Mssrs. Flanegan, Lewin, Schild, Wright and Kohli were too busy arguing (very insightfully, I thought) over brand effectiveness, scalability, and leveraging the unique properties of mobility for me to fit in half of the questions I had planned. For Webster Lewin, who moved last year from R/GA to communications firm MS&L, I specifically wanted to know how he was using the mobile channel to create more direct bonds with brands. He sent me a newly minted case study yesterday that provides a fascinating answer. Here is a great example of mobile technology helping to unearth a brand that we don't realize is under our very noses every day.
Underwriters Laboratory's ubiquitous but somewhat invisible UL mark is attached to most consumer devices, since it is the industry standard for safety-checking electronics equipment. For a campaign designed to raise consumer awareness of the UL mark and its home safety message for mothers, MS&L created a cross-platform campaign that used mobile technology as a key element in making the logo visible again.
The "Just Look for UL Sweepstakes" ran in print magazine spreads and business response cards, online banner ads, and an outreach to online influencers. People could enter the contest by snapping a phone cam image of a UL logo attached to any nearby electronics device. They could send the image via email or short code. Image recognition technology provider SnapTell was used to discern the UL label and enter the photos into a daily drawing for a digital camera and a grand prize of $10,000. The sweepstakes went on for five weeks and encouraged multiple entries as people could hunt and snap UL logos. The response messages went via email, which helped engage the users on the Web or encouraged smart phone users to click through on the mobile device.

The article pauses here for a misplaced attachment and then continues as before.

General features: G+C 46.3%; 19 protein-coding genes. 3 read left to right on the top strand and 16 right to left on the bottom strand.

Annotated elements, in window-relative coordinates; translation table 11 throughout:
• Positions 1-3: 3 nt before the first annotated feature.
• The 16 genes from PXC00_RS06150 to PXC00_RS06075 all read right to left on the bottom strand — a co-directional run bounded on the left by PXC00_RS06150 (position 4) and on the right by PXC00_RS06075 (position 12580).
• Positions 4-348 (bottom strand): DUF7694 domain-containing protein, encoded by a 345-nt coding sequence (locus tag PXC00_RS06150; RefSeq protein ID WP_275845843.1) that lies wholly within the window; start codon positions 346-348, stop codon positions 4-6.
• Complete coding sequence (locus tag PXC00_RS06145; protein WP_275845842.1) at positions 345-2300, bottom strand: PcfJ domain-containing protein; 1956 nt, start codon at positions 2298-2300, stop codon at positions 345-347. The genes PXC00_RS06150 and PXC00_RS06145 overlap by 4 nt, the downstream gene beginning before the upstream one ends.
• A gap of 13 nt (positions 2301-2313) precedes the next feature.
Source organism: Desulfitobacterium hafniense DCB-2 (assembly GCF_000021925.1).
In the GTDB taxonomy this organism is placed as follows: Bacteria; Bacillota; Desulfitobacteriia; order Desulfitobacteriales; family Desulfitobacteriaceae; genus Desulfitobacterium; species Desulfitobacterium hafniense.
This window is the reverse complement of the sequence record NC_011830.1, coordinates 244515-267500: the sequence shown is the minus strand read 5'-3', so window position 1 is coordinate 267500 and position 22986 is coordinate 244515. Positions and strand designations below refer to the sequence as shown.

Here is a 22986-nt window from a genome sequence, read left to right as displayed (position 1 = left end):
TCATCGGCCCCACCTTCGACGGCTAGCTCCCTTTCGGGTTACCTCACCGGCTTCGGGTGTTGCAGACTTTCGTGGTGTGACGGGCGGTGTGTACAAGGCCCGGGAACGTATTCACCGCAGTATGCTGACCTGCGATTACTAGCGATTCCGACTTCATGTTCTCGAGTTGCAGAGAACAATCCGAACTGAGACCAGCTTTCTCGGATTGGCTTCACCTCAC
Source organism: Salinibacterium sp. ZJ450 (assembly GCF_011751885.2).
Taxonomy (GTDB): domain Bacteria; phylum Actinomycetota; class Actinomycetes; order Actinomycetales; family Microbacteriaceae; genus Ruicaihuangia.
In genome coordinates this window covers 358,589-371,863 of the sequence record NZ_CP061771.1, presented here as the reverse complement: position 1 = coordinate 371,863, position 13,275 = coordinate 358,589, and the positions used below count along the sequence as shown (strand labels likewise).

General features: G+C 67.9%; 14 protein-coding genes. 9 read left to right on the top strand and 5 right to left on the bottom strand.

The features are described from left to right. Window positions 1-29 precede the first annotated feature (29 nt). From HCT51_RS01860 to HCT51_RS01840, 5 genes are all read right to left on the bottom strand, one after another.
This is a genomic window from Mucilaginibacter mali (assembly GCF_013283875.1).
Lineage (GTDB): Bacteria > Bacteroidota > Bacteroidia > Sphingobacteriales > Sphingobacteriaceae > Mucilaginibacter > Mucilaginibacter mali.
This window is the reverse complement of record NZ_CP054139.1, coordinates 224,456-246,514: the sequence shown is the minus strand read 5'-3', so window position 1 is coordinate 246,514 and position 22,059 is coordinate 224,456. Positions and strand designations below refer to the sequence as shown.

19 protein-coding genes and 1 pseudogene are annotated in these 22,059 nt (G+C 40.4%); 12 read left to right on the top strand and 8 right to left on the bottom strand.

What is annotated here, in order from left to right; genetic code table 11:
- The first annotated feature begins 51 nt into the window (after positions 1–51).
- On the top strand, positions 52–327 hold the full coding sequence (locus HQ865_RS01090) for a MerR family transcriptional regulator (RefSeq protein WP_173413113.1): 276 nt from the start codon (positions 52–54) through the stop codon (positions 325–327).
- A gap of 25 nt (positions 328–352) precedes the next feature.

The sweepstakes entry was available online as well, and in the end about 11% of the 85,400 unique entries came from phone cam submissions. Interestingly, MS&L says that the magazine business reply cards proved one of the most effective drivers of mobile entrants. Clear instructions and illustrations for how to send a phone pic of the UL mark were on the cards.
The campaign was targeting women, especially young mothers, in its print placements in People and OK! The natural connection to an otherwise technical (even geeky) brand identity was the safe home message, which the effort effectively aligned with the UL brand among key influencers. But the most interesting aspect of the campaign from a mobile perspective is how it leveraged an existing phone habit -- taking photos opportunistically with a cam -- and directed it to create a new habit: looking for the UL assurance label.
The campaign engaged the device and user on the simplest level: how people tend to use their phones in the wild, and how that behavior dove-tails with the presence of our brand in their lives. There is a cool seamlessness to this campaign across its goals, messaging and use of device. It clearly used mobile to make a point about the invisible ubiquity of the brand that no other medium could have made in quite the same way.